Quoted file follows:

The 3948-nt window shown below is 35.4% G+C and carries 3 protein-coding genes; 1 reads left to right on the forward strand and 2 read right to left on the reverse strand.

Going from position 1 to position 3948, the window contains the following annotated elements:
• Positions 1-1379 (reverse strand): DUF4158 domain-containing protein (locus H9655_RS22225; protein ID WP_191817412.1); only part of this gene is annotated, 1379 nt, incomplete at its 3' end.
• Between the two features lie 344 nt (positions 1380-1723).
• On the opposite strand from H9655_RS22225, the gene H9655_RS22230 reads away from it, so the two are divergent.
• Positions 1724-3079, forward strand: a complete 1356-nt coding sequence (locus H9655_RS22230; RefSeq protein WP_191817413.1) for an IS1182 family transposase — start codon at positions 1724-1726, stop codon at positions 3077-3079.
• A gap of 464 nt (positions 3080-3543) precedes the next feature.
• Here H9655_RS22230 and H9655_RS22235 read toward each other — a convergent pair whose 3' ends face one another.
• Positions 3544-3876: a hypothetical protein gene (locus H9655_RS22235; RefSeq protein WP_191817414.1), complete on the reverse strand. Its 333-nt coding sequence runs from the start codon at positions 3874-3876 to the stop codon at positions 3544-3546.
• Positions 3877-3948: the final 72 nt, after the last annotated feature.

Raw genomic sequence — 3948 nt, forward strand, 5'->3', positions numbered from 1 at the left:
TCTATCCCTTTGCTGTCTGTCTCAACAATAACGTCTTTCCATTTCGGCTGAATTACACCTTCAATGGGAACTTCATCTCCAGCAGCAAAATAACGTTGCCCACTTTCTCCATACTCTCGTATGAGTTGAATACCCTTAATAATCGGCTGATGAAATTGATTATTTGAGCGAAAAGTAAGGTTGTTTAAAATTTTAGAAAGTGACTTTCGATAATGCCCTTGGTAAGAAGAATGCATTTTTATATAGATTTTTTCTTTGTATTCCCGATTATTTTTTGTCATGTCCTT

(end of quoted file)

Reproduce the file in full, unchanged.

The 3948-nt window shown below is 35.4% G+C and carries 3 protein-coding genes; 1 reads left to right on the forward strand and 2 read right to left on the reverse strand.

Going from position 1 to position 3948, the window contains the following annotated elements:
• Positions 1-1379 (reverse strand): DUF4158 domain-containing protein (locus H9655_RS22225; protein ID WP_191817412.1); only part of this gene is annotated, 1379 nt, incomplete at its 3' end.
• Between the two features lie 344 nt (positions 1380-1723).
• On the opposite strand from H9655_RS22225, the gene H9655_RS22230 reads away from it, so the two are divergent.
• Positions 1724-3079, forward strand: a complete 1356-nt coding sequence (locus H9655_RS22230; RefSeq protein WP_191817413.1) for an IS1182 family transposase — start codon at positions 1724-1726, stop codon at positions 3077-3079.
• A gap of 464 nt (positions 3080-3543) precedes the next feature.
• Here H9655_RS22230 and H9655_RS22235 read toward each other — a convergent pair whose 3' ends face one another.
• Positions 3544-3876: a hypothetical protein gene (locus H9655_RS22235; RefSeq protein WP_191817414.1), complete on the reverse strand. Its 333-nt coding sequence runs from the start codon at positions 3874-3876 to the stop codon at positions 3544-3546.
• Positions 3877-3948: the final 72 nt, after the last annotated feature.

Raw genomic sequence — 3948 nt, forward strand, 5'->3', positions numbered from 1 at the left:
TCTATCCCTTTGCTGTCTGTCTCAACAATAACGTCTTTCCATTTCGGCTGAATTACACCTTCAATGGGAACTTCATCTCCAGCAGCAAAATAACGTTGCCCACTTTCTCCATACTCTCGTATGAGTTGAATACCCTTAATAATCGGCTGATGAAATTGATTATTTGAGCGAAAAGTAAGGTTGTTTAAAATTTTAGAAAGTGACTTTCGATAATGCCCTTGGTAAGAAGAATGCATTTTTATATAGATTTTTTCTTTGTATTCCCGATTATTTTTTGTCATGTCCTT